Kevin,It’s just my opinion, but I think Kevin Leitch added two plus two, and arrived at a sum of 3,479. I’d expect better math skills from a computer guru.
How brilliant that you referred to me as a “darling.” That’s pretty much all you got right in your blog about myself and my son. First off the two doctors you referred to in your post treated Baxter AFTER he was diagnosed from 5 other sources (3 developmental pediatricians, 1 regional Center and 1 school district….I know nada of their religious affiliations. For any of them). The doctors you mentioned were not involved at all in his diagnosis at all. I merely went to them for treatment. When my son's diarrhea was bright yellow and running down his leg 35x/day and he was screaming 21 hrs/day and rolling car wheels the other 3 hrs I did not ask, nor care (still don’t) about their religious ties. They wanted to help my son’s health and they both facilitated in his healing.
With regards to his school I can only assume you googled the name and came up with this other feeder school. ??? ??? Because you are completely incorrect. The Renaissance Academy or something? I have never heard of it and we are in no way associated with it. It astounds me that you get on this world wide platform and expound “truths” of which you have no knowledge.
I am confused by your statement this is a “set up.” Set up for what? I can only guess you are further functioning under your afore mentioned misinformation. I respect that others don't believe their ASD children to be toxic nor need chelation or any other biomedical intervention. I do understand that autism has many different definitions in our community and how one reacts to it is obviously individual. Healthcare is also a very private choice and in my case was made with a great deal of in-depth analysis, information and thought with my spouse. You may not agree with what we came up with...but it worked and really…honestly Scientology had nothing to do with it (It’s very hard not to chuckle as I write that sentence!!).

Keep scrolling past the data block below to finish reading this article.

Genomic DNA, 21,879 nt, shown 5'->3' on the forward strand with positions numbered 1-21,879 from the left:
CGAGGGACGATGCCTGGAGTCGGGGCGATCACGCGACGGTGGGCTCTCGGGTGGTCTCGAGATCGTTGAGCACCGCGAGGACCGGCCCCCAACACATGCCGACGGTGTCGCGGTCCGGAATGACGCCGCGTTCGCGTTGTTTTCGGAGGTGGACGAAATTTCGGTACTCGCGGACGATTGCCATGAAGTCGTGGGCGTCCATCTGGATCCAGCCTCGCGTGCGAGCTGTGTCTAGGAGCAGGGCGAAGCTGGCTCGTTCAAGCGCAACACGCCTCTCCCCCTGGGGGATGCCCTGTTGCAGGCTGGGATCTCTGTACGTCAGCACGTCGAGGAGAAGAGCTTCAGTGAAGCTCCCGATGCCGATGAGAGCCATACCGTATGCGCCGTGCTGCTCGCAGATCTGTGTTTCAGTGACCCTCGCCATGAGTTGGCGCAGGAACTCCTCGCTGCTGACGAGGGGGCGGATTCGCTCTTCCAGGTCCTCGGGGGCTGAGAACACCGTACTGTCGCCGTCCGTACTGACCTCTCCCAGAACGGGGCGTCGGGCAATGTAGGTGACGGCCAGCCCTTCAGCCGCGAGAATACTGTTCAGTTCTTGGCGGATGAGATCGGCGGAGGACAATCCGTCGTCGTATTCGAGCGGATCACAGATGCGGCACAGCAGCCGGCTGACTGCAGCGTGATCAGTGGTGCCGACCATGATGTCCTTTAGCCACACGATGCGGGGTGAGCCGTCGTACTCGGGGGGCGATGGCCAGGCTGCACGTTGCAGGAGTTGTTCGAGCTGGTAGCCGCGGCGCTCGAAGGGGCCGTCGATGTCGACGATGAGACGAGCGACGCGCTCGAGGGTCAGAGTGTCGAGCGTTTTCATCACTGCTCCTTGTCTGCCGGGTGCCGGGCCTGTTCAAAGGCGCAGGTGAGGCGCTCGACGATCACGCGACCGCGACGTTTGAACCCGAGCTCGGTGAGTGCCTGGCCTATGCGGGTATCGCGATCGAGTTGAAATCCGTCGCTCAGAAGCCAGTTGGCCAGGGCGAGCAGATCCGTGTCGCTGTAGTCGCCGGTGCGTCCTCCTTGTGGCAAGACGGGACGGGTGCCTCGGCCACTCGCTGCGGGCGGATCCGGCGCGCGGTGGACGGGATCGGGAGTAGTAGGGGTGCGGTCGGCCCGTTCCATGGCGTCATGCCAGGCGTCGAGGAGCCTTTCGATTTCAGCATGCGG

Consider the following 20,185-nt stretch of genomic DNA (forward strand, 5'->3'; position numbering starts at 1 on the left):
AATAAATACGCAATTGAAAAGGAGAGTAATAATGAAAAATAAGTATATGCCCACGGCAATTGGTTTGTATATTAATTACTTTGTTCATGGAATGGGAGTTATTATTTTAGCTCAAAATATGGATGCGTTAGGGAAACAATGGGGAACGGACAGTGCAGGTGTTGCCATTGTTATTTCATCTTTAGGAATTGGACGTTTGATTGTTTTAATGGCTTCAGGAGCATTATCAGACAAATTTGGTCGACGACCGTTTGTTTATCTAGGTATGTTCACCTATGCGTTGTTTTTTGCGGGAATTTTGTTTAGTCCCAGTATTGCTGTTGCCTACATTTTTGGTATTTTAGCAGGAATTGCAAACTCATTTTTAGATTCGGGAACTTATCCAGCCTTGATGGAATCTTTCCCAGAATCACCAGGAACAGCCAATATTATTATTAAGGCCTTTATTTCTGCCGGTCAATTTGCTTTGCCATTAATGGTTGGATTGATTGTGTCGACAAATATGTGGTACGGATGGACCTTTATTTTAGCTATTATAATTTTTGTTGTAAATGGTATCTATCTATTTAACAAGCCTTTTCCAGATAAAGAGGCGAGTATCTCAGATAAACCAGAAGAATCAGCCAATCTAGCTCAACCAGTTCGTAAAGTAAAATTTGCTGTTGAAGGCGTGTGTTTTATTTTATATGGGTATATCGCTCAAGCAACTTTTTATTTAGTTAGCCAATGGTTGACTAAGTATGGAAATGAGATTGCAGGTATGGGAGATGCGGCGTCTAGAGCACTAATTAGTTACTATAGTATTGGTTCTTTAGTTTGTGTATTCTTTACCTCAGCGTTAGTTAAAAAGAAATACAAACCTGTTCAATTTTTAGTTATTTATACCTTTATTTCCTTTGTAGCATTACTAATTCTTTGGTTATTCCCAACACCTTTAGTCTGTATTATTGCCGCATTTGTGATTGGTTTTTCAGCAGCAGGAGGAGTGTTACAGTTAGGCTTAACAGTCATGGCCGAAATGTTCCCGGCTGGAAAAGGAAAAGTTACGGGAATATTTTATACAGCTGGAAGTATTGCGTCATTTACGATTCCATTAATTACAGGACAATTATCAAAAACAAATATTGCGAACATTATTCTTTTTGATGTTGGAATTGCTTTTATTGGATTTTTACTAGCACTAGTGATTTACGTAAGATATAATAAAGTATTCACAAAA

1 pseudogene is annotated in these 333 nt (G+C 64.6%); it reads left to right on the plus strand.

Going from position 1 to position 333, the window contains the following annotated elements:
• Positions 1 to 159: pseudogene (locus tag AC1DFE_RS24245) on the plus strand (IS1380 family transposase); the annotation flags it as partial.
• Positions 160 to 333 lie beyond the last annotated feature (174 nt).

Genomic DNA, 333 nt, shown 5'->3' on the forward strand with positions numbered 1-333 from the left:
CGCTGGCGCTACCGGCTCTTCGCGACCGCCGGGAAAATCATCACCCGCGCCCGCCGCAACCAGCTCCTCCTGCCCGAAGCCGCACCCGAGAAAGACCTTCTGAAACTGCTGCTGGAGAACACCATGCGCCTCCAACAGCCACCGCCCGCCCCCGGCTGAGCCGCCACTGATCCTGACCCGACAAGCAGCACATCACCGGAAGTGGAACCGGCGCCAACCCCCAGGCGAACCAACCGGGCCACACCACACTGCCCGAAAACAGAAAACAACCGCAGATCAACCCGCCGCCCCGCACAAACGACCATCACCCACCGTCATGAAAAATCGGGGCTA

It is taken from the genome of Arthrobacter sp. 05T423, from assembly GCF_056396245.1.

I felt very sad and very alone at the time that Baxter was diagnosed and was very sick. I so wanted someone to reach out and offer a shoulder to cry on because I WAS crying. I was sad. I was alone. And I was not crying because my kid was autistic…my kid was not different or quirky or unique. He was desperately, desperately ill. That is why I was crying. If I had sat back and done nothing given his state it would have been within reason to call CPS on me.
So, I offer support and Baxter’s story in case anyone could glean some hope or possibly something to help their child as well. Come meet him. He’s a cool kid. He has no supports/therapy of any kind, is working waaaay above grade level (2 yrs), has tons of friends and just won the game ball (baseball) this past weekend. His first game. I wish you the best in your future with autism…with your daughter…wherever you want to put you energy. I respect it. I don’t even ask that you respect mine. But it would be nice.
Recovered in 2005